I can’t be bothered to demand that MLA abolish itself
I like the MLA and I enjoy job interviews; I like seeing old friends, and meeting new ones, and I enjoy talking about job interviews with them. Complaining about the MLA is always a good bonding experience, and commiserating over our depressing collective and individual future is something that brings together my class of precarious graduate students. If I am offered an academic position, I will look forward, each year, to joining with new and old friends in some forsaken strip-mall convention center and finding new problems to commiserate over. But if MLA collapses into the dustbin of institutional history, I might be first in line to throw a shovelful of dirt on the casket.
“Disruption” is usually a code word for privatization, after all, or its stalking horse: when we anticipate “disrupting the classroom,” what we look forward to will be a mode of pedagogy that is cheaper and more profitable, and almost certainly worse for the students involved. I’ve made this case elsewhere, so I won’t rehearse it here. But it’s a fate I want to avoid because it will be worse for those involved. In the sense by which education is a good thing, I believe it will become a worse thing.
“Disrupting” the MLA, by contrast, will take a thing which is terrible, by many standards, and make it… well, how much worse? I’m really not sure. MLA and its convention have value. I enjoy it. I enjoy seeing my friends, I’ve been at some great panels (amid the many stinkers), and if I get a job at a school where I’ve interviewed, I will certainly be glad that I did. Going there gets me excited about the profession, and I do value that. But I have also paid through the nose for that value. When you make $15k a year, and your future employment prospects are murky, it’s pretty hard to drop a thousand dollars on plane tickets, hotels, overpriced food, and all the other hidden costs that are involved. One must buy a nice suit so you look like you deserve the job that will allow you to pay for that suit, and nine out of ten people who buy that suit and interview for that job, will not get it. They will simply pay to look like they deserve a job that does not exist for them.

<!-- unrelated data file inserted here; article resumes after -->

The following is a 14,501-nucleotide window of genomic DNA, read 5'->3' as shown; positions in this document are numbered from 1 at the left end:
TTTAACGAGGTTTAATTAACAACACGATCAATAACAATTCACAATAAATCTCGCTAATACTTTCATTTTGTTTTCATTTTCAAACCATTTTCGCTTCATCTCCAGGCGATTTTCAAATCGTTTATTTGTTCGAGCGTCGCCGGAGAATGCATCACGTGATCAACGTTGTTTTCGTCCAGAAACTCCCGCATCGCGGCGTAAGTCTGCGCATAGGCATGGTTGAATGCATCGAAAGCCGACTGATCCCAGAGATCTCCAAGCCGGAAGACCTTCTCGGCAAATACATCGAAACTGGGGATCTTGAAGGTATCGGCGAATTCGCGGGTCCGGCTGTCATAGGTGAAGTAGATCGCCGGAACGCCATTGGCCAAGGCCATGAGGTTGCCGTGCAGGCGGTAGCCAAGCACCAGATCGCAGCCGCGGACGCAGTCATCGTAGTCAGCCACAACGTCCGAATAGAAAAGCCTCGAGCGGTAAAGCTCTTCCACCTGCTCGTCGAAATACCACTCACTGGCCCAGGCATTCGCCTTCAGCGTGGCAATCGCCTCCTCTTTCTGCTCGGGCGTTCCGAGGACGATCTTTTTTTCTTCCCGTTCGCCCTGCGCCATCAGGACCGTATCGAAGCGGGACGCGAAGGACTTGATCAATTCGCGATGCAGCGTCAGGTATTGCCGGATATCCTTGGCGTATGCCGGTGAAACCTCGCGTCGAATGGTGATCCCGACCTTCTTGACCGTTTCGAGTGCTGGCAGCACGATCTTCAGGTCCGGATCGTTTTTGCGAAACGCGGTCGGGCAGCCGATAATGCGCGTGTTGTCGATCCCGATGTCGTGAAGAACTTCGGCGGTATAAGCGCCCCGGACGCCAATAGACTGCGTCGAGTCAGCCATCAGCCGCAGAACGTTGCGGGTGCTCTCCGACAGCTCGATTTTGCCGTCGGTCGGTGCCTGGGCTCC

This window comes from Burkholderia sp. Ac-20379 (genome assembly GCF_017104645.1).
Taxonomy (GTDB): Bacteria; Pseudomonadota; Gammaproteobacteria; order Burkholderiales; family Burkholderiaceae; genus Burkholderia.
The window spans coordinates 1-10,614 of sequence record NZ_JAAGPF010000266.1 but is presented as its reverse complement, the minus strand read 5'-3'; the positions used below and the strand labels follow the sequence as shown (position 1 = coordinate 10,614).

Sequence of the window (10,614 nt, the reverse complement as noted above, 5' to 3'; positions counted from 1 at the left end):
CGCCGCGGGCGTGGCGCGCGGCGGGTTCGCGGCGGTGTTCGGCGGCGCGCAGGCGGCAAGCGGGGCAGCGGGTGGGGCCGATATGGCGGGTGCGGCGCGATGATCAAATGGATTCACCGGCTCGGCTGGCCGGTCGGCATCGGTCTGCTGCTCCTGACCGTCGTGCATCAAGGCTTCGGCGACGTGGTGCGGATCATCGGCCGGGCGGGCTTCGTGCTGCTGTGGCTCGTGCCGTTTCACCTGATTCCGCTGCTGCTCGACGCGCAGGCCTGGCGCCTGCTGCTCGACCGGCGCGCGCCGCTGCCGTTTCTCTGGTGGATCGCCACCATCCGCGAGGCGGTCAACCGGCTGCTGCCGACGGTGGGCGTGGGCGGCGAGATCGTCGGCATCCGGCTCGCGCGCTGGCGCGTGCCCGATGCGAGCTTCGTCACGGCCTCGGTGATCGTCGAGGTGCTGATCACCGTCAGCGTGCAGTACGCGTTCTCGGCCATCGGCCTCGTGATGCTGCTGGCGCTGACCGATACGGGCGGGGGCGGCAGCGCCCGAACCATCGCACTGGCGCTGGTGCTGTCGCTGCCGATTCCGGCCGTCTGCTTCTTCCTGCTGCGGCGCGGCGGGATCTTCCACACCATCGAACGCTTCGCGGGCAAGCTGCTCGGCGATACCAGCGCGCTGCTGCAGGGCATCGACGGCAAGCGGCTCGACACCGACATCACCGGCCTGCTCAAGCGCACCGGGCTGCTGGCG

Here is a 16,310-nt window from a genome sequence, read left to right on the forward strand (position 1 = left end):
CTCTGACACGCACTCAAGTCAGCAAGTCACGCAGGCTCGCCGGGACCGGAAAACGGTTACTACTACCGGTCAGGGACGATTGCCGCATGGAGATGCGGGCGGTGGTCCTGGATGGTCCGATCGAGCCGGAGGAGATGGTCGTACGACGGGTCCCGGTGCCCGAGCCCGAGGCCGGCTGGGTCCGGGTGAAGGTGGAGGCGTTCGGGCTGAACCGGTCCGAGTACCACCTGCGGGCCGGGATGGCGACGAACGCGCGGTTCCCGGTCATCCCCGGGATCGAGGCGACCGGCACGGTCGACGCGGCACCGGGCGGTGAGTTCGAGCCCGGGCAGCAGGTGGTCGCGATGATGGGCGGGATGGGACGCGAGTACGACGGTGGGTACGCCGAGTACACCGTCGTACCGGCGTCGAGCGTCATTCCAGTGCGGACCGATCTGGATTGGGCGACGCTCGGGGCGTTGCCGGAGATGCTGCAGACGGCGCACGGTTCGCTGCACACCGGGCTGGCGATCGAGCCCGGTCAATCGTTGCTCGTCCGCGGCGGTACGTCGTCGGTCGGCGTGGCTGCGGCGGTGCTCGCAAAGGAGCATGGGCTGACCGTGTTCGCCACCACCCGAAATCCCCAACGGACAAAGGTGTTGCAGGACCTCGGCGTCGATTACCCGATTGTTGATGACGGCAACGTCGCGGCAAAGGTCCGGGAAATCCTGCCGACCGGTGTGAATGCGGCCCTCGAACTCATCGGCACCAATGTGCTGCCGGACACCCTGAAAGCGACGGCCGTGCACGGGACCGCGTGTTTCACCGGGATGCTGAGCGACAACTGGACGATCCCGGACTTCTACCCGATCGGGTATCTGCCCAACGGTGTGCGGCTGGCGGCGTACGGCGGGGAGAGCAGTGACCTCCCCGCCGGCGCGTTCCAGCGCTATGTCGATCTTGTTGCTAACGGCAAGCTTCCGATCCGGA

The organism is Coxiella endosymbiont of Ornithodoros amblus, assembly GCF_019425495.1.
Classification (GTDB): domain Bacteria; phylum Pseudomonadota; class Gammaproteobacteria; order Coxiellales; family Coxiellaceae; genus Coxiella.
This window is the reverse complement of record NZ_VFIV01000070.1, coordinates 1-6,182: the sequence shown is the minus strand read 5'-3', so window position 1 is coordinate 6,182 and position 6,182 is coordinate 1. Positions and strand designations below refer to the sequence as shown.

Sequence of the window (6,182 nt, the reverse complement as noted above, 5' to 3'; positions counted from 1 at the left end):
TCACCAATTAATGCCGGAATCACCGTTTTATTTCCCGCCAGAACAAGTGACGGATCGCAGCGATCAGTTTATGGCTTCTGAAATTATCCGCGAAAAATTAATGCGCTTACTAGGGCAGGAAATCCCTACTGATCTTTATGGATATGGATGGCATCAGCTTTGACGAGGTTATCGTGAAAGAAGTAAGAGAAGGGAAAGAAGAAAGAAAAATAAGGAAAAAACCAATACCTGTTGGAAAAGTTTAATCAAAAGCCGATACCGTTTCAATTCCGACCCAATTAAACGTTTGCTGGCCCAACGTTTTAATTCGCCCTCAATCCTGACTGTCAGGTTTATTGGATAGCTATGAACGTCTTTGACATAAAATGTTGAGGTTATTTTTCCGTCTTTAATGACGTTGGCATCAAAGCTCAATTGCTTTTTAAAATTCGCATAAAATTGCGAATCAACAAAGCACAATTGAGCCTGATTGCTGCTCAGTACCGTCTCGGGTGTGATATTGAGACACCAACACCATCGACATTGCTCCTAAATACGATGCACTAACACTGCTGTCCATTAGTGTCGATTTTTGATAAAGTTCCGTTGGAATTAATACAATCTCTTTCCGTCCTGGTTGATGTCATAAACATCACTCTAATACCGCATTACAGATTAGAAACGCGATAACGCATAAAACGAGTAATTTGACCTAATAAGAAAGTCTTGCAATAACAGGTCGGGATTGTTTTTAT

I’ve been lucky; generous friends and family have shielded me from having to pay a full price I’m not sure how I would afford. But most people do pay that full price. And at the most basic level, MLA exists because of the money that job candidates spend as a category, this money that many or most simply cannot afford. Those job candidates fill the hotel rooms that feed the convention’s profit margin, directly subsidizing the ability of the convention center and participating hotels to give MLA a rate that it can afford to pay. Your dues are not nothing—and even paying the reduced graduate student rate is a kick in the teeth—but the cost of the hotel rooms is where the Sheraton gets the money it needs to profitably host the conference. Every lazy tenured professor that gets up and delivers a paper they’ve barely written and hardly prepared—and I’ve seen quite a few in my time—is able to do that because of all the hotel bills that subsidize the convention.